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Re: [Perl/perl5] pp_split: \s+ pattern does not hit RXf_WHITE branch(#18515)

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February 2, 2021 21:49
Re: [Perl/perl5] pp_split: \s+ pattern does not hit RXf_WHITE branch(#18515)
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Regarding the difference between regnext() and NEXTOPER().

In general regexp operators are like sections of a railroad track.
Each node contains the information to find its successor, this is
either implicitly because they are a specifc size and their successor
is a specific size after the current, or via some kind of offset in
the regnode (which might be different sizes depending on the node
type). regnext() is the function that returns the next node in the
"main line" of the pattern.

However alternations are different. An BRANCH node in an alternation
is like a Y junction. The alternation holds the offset to the next
BRANCH node, or the TAIL of the alternation sequence. To find the
first operator *after* the alternation one uses NEXTOPER() which skips
to the next operator based on the assumption that the argument node is
the size of a BRANCH regnode.

Consider the following pattern, For a given branch, the content of
each branch is found at the node: NEXTOPER(branch). regnext(branch)
would return the node at the offset in the parentheses.

$ perl -Mre=debug -e'/x([ax]|[bx]|[cx])y/'
Compiling REx "x([ax]|[bx]|[cx])y"
Final program:
   1: EXACT <x> (3)
   3: OPEN1 (5)
   5:   BRANCH (17)
   6:     ANYOF[ax] (41)
  17:   BRANCH (29)
  18:     ANYOF[bx] (41)
  29:   BRANCH (FAIL)
  30:     ANYOF[cx] (41)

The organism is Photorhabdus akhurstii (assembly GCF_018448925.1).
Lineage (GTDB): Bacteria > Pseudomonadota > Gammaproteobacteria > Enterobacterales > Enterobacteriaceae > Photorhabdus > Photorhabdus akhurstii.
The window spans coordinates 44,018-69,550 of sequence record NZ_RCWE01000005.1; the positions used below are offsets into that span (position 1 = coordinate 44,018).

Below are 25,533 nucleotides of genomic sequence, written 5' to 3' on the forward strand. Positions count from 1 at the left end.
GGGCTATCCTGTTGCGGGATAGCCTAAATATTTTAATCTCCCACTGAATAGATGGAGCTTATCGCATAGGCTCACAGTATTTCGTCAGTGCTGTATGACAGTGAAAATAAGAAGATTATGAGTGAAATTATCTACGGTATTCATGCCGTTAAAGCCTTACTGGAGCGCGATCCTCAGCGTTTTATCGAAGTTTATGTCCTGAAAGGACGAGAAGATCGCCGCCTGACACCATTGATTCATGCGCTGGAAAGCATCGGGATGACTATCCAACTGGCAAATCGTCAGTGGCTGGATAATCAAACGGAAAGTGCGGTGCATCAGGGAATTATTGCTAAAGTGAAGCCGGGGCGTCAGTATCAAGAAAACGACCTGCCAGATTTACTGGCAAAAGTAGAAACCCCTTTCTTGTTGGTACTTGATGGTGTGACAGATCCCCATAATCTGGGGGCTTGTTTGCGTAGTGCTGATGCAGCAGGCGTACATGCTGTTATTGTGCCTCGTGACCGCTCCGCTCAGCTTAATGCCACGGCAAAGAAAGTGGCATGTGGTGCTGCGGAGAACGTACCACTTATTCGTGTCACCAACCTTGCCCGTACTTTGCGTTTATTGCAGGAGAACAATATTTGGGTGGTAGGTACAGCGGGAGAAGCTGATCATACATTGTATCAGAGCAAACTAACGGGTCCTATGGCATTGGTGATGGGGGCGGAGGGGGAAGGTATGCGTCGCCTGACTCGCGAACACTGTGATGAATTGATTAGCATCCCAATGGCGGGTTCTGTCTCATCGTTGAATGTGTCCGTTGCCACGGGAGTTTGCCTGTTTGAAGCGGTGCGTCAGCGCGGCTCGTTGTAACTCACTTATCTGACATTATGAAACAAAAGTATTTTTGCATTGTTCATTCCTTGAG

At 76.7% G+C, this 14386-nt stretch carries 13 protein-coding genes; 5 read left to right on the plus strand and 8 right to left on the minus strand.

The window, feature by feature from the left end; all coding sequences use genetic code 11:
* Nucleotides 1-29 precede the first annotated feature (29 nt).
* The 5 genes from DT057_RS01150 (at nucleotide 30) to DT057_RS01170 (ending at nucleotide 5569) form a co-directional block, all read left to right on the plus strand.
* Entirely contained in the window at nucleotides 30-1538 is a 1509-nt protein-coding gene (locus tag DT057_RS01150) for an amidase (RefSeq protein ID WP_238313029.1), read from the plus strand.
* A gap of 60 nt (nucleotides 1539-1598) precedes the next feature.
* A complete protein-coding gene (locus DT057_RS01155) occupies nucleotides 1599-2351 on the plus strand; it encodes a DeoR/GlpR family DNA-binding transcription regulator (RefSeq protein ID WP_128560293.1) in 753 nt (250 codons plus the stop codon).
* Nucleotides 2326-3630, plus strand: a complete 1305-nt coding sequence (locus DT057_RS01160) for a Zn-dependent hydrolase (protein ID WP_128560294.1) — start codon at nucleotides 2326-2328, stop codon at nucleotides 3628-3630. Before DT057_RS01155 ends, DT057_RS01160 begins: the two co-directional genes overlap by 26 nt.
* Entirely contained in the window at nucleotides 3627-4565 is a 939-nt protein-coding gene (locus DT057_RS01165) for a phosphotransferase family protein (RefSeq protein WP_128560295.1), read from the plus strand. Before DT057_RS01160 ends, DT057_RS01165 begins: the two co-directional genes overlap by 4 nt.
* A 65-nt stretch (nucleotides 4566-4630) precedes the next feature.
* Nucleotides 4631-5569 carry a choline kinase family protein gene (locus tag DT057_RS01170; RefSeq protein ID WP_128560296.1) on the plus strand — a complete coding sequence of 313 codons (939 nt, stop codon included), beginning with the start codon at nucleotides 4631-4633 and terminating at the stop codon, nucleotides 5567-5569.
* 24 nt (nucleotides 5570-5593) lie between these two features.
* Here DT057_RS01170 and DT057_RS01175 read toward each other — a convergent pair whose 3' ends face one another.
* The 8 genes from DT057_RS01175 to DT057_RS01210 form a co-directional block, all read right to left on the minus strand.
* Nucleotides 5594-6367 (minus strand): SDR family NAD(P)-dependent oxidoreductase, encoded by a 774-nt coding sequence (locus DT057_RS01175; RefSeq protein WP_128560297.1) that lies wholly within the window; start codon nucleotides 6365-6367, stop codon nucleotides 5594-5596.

41: CLOSE1 (43)
  43: EXACT <y> (45)
  45: END (0)

So regnext() is the "next node in the main line", and  NEXTOPER() is
the next node in the alternation, and is only really valid on a BRANCH
like node.


On Sun, 31 Jan 2021 at 15:02, Hugo van der Sanden
<> wrote:
> It chooses the branch based on flags set at compile-time, so I looked at where RXf_WHITE is set: a shortish block in regcomp.c dedicated to spotting specific patterns. Stepping through that block in gdb showed that it wasn't being set because next and therefore nop were pointing to the wrong node; examining the blame history fairly quickly points out 122af31 as the cause.
> I've always been quite vague about precisely what regnext() is supposed to be able to do, so it isn't immediately clear to me whether it is a bug in regnext() that this doesn't work; in the rest of the code, though, we generally rely on knowing the size of the regop we're looking at, so fixing this might be better done by removing the next and nop variables - ie rolling back both 122af31 and half of c9d98c4, and maybe replacing them with a warning that OP(NEXTOPER(first)) will cause reading of uninitialized memory (irking valgrind) if used on an inappropriate regop.
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perl -Mre=debug -e "/just|another|perl|hacker/"

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